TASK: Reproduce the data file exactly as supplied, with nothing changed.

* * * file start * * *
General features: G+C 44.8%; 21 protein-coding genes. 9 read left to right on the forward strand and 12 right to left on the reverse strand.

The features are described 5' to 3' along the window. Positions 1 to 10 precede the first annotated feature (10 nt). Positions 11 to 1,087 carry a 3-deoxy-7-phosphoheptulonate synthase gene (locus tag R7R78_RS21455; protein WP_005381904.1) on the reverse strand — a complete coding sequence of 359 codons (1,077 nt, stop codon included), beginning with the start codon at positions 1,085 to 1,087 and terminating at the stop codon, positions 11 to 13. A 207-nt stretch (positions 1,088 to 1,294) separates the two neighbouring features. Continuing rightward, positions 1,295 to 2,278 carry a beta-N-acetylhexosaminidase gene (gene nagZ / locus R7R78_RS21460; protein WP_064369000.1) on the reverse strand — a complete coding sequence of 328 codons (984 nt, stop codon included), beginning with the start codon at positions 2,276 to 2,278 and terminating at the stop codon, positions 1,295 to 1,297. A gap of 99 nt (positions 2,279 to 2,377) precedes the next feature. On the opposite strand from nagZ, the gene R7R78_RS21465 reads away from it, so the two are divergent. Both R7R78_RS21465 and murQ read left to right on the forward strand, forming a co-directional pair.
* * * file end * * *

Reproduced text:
General features: G+C 44.8%; 21 protein-coding genes. 9 read left to right on the forward strand and 12 right to left on the reverse strand.

The features are described 5' to 3' along the window. Positions 1 to 10 precede the first annotated feature (10 nt). Positions 11 to 1,087 carry a 3-deoxy-7-phosphoheptulonate synthase gene (locus tag R7R78_RS21455; protein WP_005381904.1) on the reverse strand — a complete coding sequence of 359 codons (1,077 nt, stop codon included), beginning with the start codon at positions 1,085 to 1,087 and terminating at the stop codon, positions 11 to 13. A 207-nt stretch (positions 1,088 to 1,294) separates the two neighbouring features. Continuing rightward, positions 1,295 to 2,278 carry a beta-N-acetylhexosaminidase gene (gene nagZ / locus R7R78_RS21460; protein WP_064369000.1) on the reverse strand — a complete coding sequence of 328 codons (984 nt, stop codon included), beginning with the start codon at positions 2,276 to 2,278 and terminating at the stop codon, positions 1,295 to 1,297. A gap of 99 nt (positions 2,279 to 2,377) precedes the next feature. On the opposite strand from nagZ, the gene R7R78_RS21465 reads away from it, so the two are divergent. Both R7R78_RS21465 and murQ read left to right on the forward strand, forming a co-directional pair.